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World News

E&T's pick of engineering news from around the world

17 February

France and the UK signed a raft of commercial deals and new agreements to cooperate on energy issues during a UK-France summit in Paris. The agreements would see the creation of more than 1,500 jobs in Britain. A £400m deal on nuclear reactors between Rolls-Royce and Areva, and a £100m-plus contract between EDF and Kier/BAM, were two of the deals signed.

2 March

Norweigan scientists created one of the most advanced radiation sensors in the world.Nanotechnologists at the Micro and Nano Laboratory in Gaustadbekkdalen in Oslo developed the X-ray detector, which can determine the composition of materials in a fraction of a second. The silicon drift diode sensor is already in great demand from the materials science industry, the researchers said.

5 March

Thousands gathered in Berlin to protest government cuts to solar power incentives. Concerned by rapid growth in Germany's solar sector, the government last month approved plans to slash state-mandated incentives for photovoltaic electricity. The solar industry says the cuts will reduce the market for new installations in Germany, the world's largest, to just a quarter of its size and result in massive job losses.

6 March

Chevron said a fire at a natural gas well just off the coast of Nigeria had gone out by itself. The fire had broken out at the Funiwa well after a gas explosion, killing large numbers of fish and polluting the air. Chevron said equipment failure may have been the cause of the fire.

8 March

Apple launches its 4G-ready iPad 3, boasting a quad-core graphics processor giving it a crisper screen. The high-end model of the latest iPad operates on a high-speed 4G LTE network, at speeds roughly 10 times faster than current 3G technology. Critics say its technology advances should safeguard its leading market share against rivals Amazon, Motorola and Samsung.

8 March

A solar storm was predicted to affect power grids, aeroplane routes and space-based satellite navigation systems. The US National Oceanic and Atmospheric Administration said that the strong geomagnetic storm had been flung from the Sun at about 4.5 million miles per hour and could disrupt power grids, satellites, oil pipelines and GPS systems.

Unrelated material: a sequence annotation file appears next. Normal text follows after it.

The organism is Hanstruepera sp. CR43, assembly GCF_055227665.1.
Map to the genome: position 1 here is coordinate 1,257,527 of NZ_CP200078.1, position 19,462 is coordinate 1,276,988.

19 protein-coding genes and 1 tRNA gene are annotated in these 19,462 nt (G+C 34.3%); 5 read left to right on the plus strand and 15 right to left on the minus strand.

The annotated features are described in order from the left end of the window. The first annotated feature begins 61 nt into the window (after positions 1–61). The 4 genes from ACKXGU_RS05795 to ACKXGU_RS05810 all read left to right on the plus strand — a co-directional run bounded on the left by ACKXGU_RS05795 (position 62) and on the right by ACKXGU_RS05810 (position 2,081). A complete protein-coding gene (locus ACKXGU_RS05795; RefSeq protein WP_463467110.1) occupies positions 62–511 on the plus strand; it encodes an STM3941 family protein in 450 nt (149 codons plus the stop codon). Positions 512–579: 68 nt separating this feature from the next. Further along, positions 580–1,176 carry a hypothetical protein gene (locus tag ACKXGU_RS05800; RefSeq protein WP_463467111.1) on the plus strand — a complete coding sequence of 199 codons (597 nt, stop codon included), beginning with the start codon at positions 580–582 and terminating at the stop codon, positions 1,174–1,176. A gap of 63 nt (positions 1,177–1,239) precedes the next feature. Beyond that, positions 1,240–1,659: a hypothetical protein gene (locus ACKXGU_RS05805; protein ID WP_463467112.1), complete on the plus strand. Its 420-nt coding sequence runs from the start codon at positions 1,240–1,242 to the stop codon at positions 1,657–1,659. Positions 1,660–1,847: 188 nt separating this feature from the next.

11 March

Japan marked the first anniversary of the Fukushima nuclear disaster, the world's worst nuclear crisis since Chernobyl. One year earlier a magnitude 9.0 earthquake and tsunami had killed nearly 16,000 people and wrecked the nuclear plant. The disaster was marked with a moment of silence, prayers and anti-nuclear rallies.

14 March

The EU, US and Japan have asked the World Trade Organization to settle a dispute with China over Beijing's restriction on exports of raw materials, including rare earth elements critical to electronics makers. EU trade chief Karel De Gucht said China's restrictions violated international trade rules and "must be removed". Beijing said the export curbs were motivated by environmental concerns and said it would defend itself.

16 March

Bulgaria's Prime Minister said the country could not go ahead with plans to build the Belene nuclear plant near the Danube River if it could not attract Western investors. Boiko Borisov told national BNT channel that ministers went to Moscow last month to tell Russian officials that Sofia would not build the Belene plant, for which it had contracted Russian state firm Atomstroyexport. Instead, it plans to pay for a 1,000MW nuclear reactor that has already been constructed and will try to install it at its operational 2,000MW Kozloduy nuclear plant.

20 March

India is to urge its airlines to boycott the EU's carbon charge scheme. A senior Indian government official said the country would soon ask local airlines not to share emissions data with the bloc or buy any carbon credits. The official, who has direct knowledge of talks between the EU and other countries on the issue, said: "We have lots of measures to take if the EU does not go back on its demands."

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